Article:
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Human Performance Clinic Effects

Anecdotal evidence of the effects of applying the data from the Henry Ford Human Performance Clinic (HPC) to my training for the Detroit Free Press Marathon and, ultimately, the race itself.  Primarily, Coach Amanda and I are applying the paces Eric suggested based on my VO2max and lactate threshold testing:


Prior to testing, we based my training paces on race paces from my first full marathon on April 24 (3:34:54, an 8:11 avg.) and my last half marathon on March 20 (1:34:30, a PR).  The reason we used a combination of the times from these two races, and not just my marathon, is because my half marathon went extremely well, but my full marathon didn't go as well as planned.  I didn't come close to hitting either of my time goals (a 7:50 or 8:00 avg.).  I was very anxious, I went out way too fast for the first 10 miles (7:36 avg.), and my legs felt dead from the start.  None of those issues indicate that my fitness wasn't where it should have been for the marathon, but you still can't ignore the final results.
However, in the weeks leading up to testing at the HPC, I was having a lot of tough runs.  Quite a few yellow and red runs, especially on speed days (I color code my workouts.  Green = great, Yellow = average, Red = bad).  We partially attributed this to anemia and heat/humidity acclimatization, which were factors.  However, after going through testing at the HPC, we also realized that my workout paces determined from my recent races didn't correlate with my current fitness and the workout paces Eric suggested based on my test results.  They were all too fast.  So, Coach Amanda immediately started assigning the new paces to my workouts.  Results!

June 30 & July 2, 2016:  An aerobic run and a long run using new paces.  A key for me was to use the Activity Alert function on my Garmin 225.  I set the slow and fast alerts to a :15 pace range.  I'd never done this before.  I think the reason it worked is because, normally, I run too fast.  I look down at my watch, see that I'm going to fast, and slow down a little.  However, I worry that, in trying to slow down, I'll slow down too much, so I speed back up.  For whatever reason, the watch alerts stopped me from doing that.  It beeped/buzzed at me, and I slowed down.  Eventually I stopped speeding up and it stopped beeping.  And the paces were right, because I had two awesome runs!  I felt great, didn't have to stop, legs didn't feel dead, and I could have kept running!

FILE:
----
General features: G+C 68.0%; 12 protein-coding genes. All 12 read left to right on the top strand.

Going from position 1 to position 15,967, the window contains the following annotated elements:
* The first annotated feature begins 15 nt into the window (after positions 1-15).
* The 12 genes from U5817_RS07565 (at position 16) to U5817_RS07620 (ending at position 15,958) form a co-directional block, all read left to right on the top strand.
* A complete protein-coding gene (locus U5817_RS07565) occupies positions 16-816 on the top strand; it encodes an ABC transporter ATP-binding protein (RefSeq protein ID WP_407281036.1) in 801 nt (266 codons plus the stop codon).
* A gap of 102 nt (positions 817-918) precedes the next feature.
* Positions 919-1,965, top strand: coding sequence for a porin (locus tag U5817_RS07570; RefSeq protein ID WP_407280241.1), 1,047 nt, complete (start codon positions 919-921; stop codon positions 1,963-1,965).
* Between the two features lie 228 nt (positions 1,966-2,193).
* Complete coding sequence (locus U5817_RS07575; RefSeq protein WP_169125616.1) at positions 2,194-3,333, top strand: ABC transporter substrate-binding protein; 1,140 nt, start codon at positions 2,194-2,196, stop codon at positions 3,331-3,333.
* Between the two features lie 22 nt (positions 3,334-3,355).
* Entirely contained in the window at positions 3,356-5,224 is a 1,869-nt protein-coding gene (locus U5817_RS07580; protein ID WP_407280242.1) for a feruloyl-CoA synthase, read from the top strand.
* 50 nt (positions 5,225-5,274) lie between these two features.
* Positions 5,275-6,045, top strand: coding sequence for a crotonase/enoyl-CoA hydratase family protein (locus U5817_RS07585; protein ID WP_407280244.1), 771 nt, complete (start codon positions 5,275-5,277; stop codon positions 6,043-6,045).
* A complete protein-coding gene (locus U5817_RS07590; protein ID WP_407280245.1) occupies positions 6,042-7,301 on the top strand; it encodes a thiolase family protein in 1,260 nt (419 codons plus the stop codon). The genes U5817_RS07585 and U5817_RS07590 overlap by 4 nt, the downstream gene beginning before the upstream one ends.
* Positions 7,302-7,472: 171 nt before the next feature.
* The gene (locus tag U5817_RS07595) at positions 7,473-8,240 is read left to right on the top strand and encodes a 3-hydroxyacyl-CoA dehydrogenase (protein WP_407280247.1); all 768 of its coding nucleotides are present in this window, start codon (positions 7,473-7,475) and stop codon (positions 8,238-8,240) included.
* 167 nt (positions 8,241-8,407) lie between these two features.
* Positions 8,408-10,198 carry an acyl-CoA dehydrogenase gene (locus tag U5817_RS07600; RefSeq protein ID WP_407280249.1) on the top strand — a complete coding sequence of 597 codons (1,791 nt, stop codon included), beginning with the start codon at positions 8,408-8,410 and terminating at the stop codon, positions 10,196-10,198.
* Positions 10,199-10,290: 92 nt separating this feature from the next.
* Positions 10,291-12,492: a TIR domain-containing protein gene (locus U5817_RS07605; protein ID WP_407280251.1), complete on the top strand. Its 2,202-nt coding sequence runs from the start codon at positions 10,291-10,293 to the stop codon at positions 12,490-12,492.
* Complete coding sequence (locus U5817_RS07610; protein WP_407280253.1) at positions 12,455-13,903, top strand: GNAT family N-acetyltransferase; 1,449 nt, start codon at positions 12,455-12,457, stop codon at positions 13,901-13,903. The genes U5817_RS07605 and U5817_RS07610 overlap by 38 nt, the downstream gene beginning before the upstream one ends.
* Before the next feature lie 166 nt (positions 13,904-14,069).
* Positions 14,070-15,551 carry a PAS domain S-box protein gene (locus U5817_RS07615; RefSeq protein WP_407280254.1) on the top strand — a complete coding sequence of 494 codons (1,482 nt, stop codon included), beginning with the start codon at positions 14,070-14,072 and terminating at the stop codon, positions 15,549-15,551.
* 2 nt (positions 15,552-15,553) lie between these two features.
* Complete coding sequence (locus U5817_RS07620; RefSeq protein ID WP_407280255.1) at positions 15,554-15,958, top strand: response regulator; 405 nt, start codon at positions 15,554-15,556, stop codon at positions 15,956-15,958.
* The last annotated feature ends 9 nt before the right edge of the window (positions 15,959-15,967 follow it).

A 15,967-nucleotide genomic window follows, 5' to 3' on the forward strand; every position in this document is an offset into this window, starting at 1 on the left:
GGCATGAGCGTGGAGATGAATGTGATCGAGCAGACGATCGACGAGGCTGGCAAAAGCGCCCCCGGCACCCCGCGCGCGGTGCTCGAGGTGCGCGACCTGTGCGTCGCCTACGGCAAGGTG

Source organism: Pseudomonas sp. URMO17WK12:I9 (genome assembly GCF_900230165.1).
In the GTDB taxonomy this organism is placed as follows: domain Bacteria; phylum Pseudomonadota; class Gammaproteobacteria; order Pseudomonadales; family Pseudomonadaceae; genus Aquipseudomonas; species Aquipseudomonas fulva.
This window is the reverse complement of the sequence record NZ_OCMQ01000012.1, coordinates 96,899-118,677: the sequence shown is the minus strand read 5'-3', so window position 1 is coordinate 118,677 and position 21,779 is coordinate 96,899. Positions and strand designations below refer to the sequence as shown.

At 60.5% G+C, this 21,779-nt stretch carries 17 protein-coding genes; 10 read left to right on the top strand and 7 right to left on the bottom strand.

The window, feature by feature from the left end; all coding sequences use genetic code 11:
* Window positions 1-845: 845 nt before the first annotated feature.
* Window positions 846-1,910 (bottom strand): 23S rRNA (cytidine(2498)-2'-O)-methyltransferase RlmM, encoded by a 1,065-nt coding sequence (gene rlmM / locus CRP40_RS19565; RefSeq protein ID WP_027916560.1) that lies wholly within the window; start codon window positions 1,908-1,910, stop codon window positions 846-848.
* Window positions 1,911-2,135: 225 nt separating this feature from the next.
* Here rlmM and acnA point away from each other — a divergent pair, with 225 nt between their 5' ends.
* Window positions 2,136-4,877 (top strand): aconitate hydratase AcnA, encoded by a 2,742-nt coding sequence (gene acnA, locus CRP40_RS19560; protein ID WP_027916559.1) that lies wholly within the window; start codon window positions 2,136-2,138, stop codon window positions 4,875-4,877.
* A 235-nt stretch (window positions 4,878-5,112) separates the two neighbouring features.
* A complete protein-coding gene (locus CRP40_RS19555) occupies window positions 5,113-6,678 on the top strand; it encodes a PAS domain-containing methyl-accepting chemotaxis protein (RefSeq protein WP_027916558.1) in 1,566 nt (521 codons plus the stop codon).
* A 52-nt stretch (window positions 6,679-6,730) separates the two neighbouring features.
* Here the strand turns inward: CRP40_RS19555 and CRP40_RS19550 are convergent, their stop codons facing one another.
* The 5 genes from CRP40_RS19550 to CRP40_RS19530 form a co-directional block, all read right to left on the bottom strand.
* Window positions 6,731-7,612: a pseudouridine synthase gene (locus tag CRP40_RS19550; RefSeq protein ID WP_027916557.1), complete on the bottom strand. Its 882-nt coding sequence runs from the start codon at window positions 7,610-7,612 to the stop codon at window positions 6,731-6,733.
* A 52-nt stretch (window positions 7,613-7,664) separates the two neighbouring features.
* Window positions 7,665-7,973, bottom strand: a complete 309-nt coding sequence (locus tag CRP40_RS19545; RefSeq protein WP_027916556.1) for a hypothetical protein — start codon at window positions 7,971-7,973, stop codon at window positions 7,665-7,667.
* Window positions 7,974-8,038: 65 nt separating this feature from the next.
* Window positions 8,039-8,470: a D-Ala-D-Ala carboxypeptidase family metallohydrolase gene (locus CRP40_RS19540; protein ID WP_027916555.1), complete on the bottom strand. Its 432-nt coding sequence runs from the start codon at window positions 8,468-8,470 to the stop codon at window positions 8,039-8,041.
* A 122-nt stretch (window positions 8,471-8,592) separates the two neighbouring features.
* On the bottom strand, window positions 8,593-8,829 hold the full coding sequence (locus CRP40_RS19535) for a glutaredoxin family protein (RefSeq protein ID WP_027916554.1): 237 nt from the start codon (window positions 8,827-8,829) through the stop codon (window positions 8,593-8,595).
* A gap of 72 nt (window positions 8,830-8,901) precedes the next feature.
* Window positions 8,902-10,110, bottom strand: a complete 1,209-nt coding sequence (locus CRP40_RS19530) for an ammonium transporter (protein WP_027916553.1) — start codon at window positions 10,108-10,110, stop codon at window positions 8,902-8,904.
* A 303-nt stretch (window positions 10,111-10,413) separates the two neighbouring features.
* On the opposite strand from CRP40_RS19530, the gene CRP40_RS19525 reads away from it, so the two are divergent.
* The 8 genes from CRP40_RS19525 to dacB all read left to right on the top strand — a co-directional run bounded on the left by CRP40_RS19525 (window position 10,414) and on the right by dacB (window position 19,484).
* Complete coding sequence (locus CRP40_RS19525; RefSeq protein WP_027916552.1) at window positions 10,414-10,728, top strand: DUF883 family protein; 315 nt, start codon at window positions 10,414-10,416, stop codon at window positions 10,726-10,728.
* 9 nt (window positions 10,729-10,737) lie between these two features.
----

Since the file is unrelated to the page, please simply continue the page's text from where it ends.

Week of July 4, 2016:  A GREEN WEEK, even in high heat and humidity!  My Tuesday speed run was the best example of the paces from the HPC testing being accurate for my current fitness level.  Instead of trying to run 7:00-6:50 for my tempo pace, I ran a 7:15 avg. for 2x2 miles with a 2 min. break between the sets.  The original pace suggestion was 7:30; Eric adjusted it to 7:15 based on conversation with Coach Amanda me.  The result?  My legs didn't feel dead or full of acid!  I got tired, and it was humid and the air was harder to breath, and towards the end I was at my limit, but all of that felt like normal tempo run stress!  Interestingly, I feel like, if I had gone with Eric's original suggestion of 7:30, I probably could have done the whole thing without the 2 min. break.  #HappyLegsHappyHeart
Week of July 11, 2016:  Another green week!  All runs at paces suggested by Eric, based on HPC data.  Again, hard runs were hard like they should be, but not impossible.  Two totally green weeks in a row is incredible!  My only worry is whether I'm pushing myself hard enough, but I feel like I'm training where I should be and like everything is in control.

November 25, 2016:  I went back to the  HPC on November 4 for a retest.  I skipped the Bod Pod and just did the VO2max and lactate threshold treadmill test.  Results showed that my VO2max has increased around 5 points from 44.37 to 50.4!  I retested three weeks after the Detroit Free Press Marathon, when I was at peak fitness.  This means my VO2max may have been even higher had I retested the week before the marathon.  However, my training heart rate ranges and paces haven't changed because (need to talk to Eric about this again).  I spoke with Eric Jehnsen after the testing to get his take on my retest.  I was their first HPC follow-up!

Me:  "Would you say my retest was what you would have expected?"
Eric:  "I would say you were 3-4 weeks post-marathon?  You were a little detrained and still went up almost 10%.  Dr. Keteyian said if we tested you a week after the marathon or the day before the marathon you might have been 17-18% (or whatever it might have been) higher.  So, all in all, yes I think so.  Your fitness level clearly improved.  If we caught you at the peak, right before the race, it would have been even higher."

Even though I don't have new training paces, I'm still extremely happy I went back to the HPC.  The Detroit Free Press Marathon wasn't a great race for me.  I ran almost 13 minutes slower than my April marathon.  I know the warm weather and high humidity didn't help, and I didn't fuel properly.  It was great to see that my fitness did improve with all of my hard training!  It also gave me confidence going into my shorter fall races.  On November 12, a week after a tough trail half marathon, I ran a 5k that was 2 seconds off of my 5k PR.  This was also while I was back in base training.  On November 24, I ran a 16 second 10k PR!  So, not only do I know that my fitness did improve, but the HPC results confirm that my fitness and training were not the causes of my slower fall marathon.  Coach Amanda and I know we're on the right track by addressing fueling.  Nothing we can do about the weather.  We're also going to add in more VO2 paced speed workouts this fall.

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